World Cancer Day 2016: We can. I can.

On February 4, 2016, the Canadian Partnership Against Cancer is joining organizations across the globe to mark World Cancer Day. Supported internationally by major cancer societies, ministries of health, treatment centres, as well as patient groups, survivors, caregivers and more, this truly global event unites people around the world in raising awareness about what can be done to reverse the impact of cancer and save lives.

This year’s theme, “We can. I can.” is the beginning of the Union for International Cancer Control‘s (UICC) three-year international campaign to highlight the collaborative efforts needed, from collectives and individuals, to alleviate the burden of cancer.

World Cancer Day 2016 posterTo celebrate the significant impact individuals and the collective cancer community can make on the disease, the Partnership is hosting an event on February 4 in Toronto. Key partners across the cancer community will attend to recognize the unprecedented collaboration underway to reduce the burden of cancer in Canada. Bringing together patients and professionals within the cancer community, the event celebrates the collaborative work “we can” do to change the Canadian cancer landscape.

To bring ‘We can. I can.’ to life, the Partnership will showcase a video profiling some of the everyday heroes of the cancer control system. The video embodies this year’s World Cancer Day theme by emphasizing how individual stories can come together to make a lasting difference. It demonstrates the interconnectedness between various perspectives along the cancer control continuum – for example, a researcher’s work supports a physician’s care, which in turns helps a patient. View the full “hero” video here.

Capturing stories with YourCancerStory

The patient voice is fundamental in transforming cancer care in Canada. World Cancer Day also marks the launch of YourCancerStory, an online initiative by the Partnership to capture stories of Canadians who have been touched by cancer. As a demonstration of the Partnership’s commitment to patient engagement, this virtual platform allows individuals to submit testimonial videos to share their personal cancer journeys. Patients, families, caregivers, volunteers, professionals and more are encouraged to share their stories in an effort to help each other, inform policy and influence practice. By gathering these stories, the Partnership aims to better understand and share personal experiences within the cancer system to ensure that patients, families and caregivers are equal partners in their care. Visit to see more.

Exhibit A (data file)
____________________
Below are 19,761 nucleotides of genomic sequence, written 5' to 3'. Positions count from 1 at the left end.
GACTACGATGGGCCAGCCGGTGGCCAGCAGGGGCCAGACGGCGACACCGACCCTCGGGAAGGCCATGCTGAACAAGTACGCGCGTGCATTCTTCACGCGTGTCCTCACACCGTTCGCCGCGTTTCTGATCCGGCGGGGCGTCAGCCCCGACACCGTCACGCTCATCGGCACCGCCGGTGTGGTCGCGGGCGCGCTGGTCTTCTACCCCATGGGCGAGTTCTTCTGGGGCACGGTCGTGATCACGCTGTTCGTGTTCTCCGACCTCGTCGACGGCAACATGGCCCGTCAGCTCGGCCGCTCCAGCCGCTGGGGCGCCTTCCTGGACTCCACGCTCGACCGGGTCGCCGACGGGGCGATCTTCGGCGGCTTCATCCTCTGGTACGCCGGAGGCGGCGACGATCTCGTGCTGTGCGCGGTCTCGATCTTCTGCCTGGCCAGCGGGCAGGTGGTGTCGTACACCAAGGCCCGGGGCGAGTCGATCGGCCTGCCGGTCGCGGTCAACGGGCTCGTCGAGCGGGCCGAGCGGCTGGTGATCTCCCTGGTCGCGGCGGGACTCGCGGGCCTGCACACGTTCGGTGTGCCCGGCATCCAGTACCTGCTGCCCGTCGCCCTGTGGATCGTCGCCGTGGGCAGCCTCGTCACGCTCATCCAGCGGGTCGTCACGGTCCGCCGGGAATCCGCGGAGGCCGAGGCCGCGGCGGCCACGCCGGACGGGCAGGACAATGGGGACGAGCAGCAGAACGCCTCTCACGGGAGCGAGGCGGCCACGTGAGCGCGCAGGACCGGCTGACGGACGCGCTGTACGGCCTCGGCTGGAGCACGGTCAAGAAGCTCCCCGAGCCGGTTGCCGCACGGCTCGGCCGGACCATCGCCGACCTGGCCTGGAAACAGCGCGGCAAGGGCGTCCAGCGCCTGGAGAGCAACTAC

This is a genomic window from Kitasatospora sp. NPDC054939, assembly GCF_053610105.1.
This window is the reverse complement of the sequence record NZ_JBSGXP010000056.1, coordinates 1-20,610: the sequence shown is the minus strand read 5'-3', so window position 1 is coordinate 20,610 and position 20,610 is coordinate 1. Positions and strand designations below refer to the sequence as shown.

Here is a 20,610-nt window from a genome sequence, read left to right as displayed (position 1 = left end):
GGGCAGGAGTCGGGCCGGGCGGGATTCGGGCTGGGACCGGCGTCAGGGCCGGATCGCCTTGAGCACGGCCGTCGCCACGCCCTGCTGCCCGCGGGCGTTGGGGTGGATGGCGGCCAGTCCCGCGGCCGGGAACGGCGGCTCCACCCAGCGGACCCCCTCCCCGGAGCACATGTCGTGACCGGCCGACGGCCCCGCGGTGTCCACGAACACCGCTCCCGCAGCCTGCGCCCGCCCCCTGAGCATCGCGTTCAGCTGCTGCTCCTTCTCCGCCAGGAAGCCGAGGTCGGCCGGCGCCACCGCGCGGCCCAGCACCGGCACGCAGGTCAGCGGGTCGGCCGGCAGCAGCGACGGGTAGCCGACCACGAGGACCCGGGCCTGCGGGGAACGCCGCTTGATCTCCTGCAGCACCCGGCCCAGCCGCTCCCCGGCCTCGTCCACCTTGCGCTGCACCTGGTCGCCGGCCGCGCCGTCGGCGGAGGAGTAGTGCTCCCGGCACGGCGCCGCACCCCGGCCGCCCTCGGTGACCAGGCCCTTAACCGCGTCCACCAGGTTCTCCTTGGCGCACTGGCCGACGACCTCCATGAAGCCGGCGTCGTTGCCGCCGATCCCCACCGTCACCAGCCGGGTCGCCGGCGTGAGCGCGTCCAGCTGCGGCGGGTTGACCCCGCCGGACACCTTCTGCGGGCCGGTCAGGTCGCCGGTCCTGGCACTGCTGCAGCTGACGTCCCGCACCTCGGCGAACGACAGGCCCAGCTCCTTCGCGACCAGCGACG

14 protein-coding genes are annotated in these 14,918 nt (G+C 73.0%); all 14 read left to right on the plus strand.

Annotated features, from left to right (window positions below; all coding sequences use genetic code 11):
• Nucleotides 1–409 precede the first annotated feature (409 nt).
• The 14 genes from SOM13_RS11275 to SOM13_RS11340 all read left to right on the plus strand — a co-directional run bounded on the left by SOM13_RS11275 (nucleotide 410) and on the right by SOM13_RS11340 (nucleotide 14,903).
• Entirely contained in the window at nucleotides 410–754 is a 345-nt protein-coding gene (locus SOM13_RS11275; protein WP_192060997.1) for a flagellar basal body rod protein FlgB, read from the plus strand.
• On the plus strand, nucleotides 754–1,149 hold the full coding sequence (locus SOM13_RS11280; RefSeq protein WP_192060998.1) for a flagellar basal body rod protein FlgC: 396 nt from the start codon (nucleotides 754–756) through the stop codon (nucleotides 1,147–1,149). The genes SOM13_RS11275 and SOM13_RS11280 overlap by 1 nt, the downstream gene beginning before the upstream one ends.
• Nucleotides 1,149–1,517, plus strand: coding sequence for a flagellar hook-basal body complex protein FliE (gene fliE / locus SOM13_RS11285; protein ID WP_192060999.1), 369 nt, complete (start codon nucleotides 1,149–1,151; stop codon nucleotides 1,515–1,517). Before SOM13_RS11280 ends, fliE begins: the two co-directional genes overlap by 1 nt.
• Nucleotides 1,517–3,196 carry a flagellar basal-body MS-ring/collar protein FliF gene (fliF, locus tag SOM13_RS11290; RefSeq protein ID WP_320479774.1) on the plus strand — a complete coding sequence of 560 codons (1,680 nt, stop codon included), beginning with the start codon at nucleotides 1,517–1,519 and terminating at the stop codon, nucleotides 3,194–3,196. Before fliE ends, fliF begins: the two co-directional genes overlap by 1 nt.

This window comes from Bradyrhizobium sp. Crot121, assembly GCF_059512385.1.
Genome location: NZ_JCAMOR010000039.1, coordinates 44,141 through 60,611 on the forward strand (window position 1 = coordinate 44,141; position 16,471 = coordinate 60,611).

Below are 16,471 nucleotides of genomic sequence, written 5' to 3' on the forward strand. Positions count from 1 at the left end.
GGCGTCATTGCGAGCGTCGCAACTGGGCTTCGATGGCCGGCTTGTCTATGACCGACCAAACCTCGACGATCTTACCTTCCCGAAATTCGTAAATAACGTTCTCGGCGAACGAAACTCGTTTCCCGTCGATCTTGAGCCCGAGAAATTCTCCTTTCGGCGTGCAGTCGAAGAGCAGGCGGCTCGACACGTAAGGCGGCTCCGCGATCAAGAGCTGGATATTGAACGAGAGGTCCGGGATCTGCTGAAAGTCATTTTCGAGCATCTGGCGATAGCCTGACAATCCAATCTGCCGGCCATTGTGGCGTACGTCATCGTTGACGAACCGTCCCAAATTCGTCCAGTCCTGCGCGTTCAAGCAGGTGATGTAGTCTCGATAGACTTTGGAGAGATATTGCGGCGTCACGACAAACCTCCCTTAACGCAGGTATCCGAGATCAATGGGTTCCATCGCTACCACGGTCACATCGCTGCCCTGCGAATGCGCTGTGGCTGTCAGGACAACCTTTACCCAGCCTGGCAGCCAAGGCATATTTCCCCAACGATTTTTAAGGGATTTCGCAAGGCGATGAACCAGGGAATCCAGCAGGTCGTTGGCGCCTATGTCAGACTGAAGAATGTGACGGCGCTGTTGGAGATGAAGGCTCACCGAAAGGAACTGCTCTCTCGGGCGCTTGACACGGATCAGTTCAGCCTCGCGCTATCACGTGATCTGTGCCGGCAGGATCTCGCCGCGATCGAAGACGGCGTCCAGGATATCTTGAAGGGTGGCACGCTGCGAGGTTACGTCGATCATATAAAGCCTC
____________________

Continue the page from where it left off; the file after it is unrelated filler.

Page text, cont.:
Patient engagement panel led by Carly Weeks

A multi-disciplinary panel focusing on patient engagement, a core theme among health care initiatives, will be moderated by Globe and Mail Health Reporter and Columnist Carly Weeks. Bringing together patients and clinicians, the discussion will explore the opportunities and challenges in improving patient and public engagement within the cancer control system. Among the panelists are Pat Hartley, a breast cancer survivor and volunteer with the Canadian Cancer Society’s CancerConnection; Claudia Hernandez, a breast cancer survivor and member of the Return to Work Project team at the Partnership; Dr. Seema Marwaha, general internist and researcher at Trillium Health Partners and creator of; and Dr. Joshua Tepper, President and CEO, Health Quality Ontario. The panelists will also discuss ways to empower Canadians to take individual and collective action to reduce the burden of cancer, opportunities for collaborations between patients and health care professionals, patient involvement in services, strategies and policies, as well as other topics of importance to the patient, family and volunteer community.

Get involved

On World Cancer Day, people around the world are encouraged to get involved in the global effort to spread the message of “We can. I can.” by taking part in the “Talking Hands” campaign. “Talking Hands” is a creative way for anyone on social media to show their support to fight cancer. It involves writing a “We can” or “I can” pledge on the hand, photographing it and sharing the picture on a social platform using the hashtags #WorldCancerDay and #WeCanICan. All pledges are featured on

Visit to find out more, or read our news release and Shelly Jamieson’s blog post on the Huffington Post. Join the conversation on social media using #WorldCancerDay and #WeCanICan to see the impact communities and individuals can make on reducing the burden of cancer.

The CN Tower in Toronto will be lit in blue and orange on February 4, 2016 to recognize World Cancer Day.